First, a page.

The 31-year-old Goc, who came to Pittsburgh late last season from Florida, had become a dependable penalty-killer under coach Mike Johnston – he led the team’s forwards in average PK time (3:00) in 43 games this year – and Blues coach Ken Hitchcock will be licking his chops looking forward to utilizing him. Coming to the Penguins in return is the 29-year-old Lapierre, who was averaging only 10:21 per game in St. Louis. He’s spent time on the Blues’ PK, but he’s clearly coming over to give the Pens more toughness and edge. Read more
COLUMBUS – Well, that was some “showcase of skill” wasn’t it? Unless of course, you consider bodychecking, backchecking, stopping pucks and skating hard for pucks to be valuable skills.
There’s a good chance that you’ve forgotten whether Team Toews or Team Foligno won as you read this. But it was a good weekend and good on the city of Columbus for being so hospitable and welcoming. And good on the players for letting their hair down a little and letting the fans in on the fun.
Now to more important matters, specifically the second half and stretch run leading up to the playoffs. Here are 10 storylines that should provide some compelling moments as we hit the most crucial part of the season: Read more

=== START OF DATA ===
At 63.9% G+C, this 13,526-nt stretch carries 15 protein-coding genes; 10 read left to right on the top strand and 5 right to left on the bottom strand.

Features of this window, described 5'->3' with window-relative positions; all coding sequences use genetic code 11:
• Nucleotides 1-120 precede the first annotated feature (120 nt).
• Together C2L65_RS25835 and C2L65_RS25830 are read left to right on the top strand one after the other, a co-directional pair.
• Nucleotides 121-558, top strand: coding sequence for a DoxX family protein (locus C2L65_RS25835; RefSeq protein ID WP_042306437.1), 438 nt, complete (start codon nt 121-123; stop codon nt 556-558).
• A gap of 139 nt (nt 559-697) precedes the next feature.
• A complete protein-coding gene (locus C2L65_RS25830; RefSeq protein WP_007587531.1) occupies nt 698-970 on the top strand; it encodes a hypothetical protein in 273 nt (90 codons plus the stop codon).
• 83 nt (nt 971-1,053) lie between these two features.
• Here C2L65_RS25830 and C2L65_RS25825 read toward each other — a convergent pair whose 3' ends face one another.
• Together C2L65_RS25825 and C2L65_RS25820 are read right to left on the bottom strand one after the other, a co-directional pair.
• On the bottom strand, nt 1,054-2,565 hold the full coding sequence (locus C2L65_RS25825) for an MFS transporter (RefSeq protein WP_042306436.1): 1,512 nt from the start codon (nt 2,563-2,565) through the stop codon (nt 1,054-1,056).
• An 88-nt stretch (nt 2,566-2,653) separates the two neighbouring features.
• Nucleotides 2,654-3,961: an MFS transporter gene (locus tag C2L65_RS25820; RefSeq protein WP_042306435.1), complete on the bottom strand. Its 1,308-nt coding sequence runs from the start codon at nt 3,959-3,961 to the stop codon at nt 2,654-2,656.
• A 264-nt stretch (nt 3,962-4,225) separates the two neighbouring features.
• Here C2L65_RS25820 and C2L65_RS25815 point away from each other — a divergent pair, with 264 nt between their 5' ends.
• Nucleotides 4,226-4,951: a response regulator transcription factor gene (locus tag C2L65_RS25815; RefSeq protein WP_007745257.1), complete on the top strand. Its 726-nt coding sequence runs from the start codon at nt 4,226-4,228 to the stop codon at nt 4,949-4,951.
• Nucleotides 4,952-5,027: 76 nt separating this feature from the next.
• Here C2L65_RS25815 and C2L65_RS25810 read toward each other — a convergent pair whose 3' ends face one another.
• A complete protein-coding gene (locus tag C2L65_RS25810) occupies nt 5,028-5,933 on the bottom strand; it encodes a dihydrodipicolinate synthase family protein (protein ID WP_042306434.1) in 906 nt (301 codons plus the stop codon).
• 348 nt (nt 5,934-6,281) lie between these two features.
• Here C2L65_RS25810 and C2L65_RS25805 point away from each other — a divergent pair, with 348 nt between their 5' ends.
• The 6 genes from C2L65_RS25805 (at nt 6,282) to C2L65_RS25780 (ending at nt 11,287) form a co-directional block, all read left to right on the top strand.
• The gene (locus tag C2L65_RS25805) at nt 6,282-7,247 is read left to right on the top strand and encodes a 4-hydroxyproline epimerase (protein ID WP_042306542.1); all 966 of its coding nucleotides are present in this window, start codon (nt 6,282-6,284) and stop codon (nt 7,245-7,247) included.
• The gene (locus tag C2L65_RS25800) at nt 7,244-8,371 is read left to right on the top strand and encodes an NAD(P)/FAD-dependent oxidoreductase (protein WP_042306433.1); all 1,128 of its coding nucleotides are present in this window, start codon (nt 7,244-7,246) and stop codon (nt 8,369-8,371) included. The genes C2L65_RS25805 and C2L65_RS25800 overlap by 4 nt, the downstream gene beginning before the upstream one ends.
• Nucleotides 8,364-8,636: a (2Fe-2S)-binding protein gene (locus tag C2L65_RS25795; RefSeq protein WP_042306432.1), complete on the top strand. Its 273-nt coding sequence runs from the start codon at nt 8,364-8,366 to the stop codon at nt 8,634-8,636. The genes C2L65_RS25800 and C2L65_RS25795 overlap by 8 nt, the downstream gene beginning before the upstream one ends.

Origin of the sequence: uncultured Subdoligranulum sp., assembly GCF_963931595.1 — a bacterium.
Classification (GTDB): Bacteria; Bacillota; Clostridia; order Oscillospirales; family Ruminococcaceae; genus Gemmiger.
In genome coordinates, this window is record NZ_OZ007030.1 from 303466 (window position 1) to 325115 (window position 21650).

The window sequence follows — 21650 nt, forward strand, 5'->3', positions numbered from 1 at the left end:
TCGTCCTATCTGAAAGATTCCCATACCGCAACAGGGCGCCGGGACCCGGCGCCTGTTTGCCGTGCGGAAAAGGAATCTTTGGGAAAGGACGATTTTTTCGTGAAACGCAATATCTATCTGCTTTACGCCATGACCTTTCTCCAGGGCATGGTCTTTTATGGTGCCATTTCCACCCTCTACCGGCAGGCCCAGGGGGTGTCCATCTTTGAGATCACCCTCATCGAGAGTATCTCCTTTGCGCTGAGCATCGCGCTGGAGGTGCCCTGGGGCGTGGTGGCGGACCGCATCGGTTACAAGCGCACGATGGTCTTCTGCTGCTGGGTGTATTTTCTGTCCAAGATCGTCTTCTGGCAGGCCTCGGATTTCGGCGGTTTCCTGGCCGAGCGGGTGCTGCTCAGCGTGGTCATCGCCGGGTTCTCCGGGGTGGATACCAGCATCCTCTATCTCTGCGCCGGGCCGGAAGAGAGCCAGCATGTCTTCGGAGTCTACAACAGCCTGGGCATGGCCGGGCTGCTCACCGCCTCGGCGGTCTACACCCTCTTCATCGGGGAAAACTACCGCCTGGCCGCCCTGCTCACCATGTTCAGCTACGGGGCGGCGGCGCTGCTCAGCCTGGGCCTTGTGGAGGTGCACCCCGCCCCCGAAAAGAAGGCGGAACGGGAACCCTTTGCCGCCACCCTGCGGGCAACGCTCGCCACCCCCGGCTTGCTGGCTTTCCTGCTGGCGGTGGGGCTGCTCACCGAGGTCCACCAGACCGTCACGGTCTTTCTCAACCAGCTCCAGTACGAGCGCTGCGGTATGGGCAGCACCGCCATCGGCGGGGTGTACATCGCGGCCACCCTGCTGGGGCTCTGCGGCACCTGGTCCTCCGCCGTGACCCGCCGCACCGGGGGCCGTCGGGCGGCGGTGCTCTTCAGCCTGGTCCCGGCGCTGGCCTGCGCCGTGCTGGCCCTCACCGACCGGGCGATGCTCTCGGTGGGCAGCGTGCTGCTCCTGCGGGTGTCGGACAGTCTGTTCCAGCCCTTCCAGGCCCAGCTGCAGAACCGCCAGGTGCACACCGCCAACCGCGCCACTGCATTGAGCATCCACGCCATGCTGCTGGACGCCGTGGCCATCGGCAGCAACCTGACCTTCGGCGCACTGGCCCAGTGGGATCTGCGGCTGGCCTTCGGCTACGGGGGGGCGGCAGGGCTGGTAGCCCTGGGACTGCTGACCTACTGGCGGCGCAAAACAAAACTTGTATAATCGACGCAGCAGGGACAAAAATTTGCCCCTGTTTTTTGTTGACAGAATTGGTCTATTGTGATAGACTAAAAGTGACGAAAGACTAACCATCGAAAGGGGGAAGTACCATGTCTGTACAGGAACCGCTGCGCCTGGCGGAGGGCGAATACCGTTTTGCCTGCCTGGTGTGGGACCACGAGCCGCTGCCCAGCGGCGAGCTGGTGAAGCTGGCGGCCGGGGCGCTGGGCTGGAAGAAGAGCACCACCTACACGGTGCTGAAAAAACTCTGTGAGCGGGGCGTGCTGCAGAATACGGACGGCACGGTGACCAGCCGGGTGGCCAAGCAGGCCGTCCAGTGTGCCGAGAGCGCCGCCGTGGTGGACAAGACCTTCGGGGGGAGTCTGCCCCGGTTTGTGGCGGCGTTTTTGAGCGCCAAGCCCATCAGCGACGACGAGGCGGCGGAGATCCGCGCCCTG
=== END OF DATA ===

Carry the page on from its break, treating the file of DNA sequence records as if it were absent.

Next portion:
Chins up, Columbus Blue Jackets. No one likes an excuse maker, but, honestly, you deserve an exception. You were simply cursed in 2014-15. We loved your chances to contend this season – I had you going all the way to the Eastern Conference final – but some witch in some basement impaled an entire collection of team bobblehead dolls with pins. Nothing you can do.
According to mangameslost.com’s Jan. 20 update, the Blue Jackets lead the NHL with 283 man games lost this season. For context, the 10th-ranked team, the Dallas Stars, have lost less than half that many. The horseshoe-infused Montreal Canadiens sit last at 37.
And it’s not like the Jackets have lost one or two role players to season-long injuries that jack up the number. Virtually every important cog has missed time. Nathan Horton’s back threatens his career altogether. There was Boone Jenner’s broken thumb and back, Scott Hartnell’s broken finger, Artem Anisimov’s torn triceps, Ryan Murray’s knee injury…I’ll stop there lest I explode my word count. Let’s just say any Jacket who hasn’t endured an injury this season may feel like a dressing room outcast.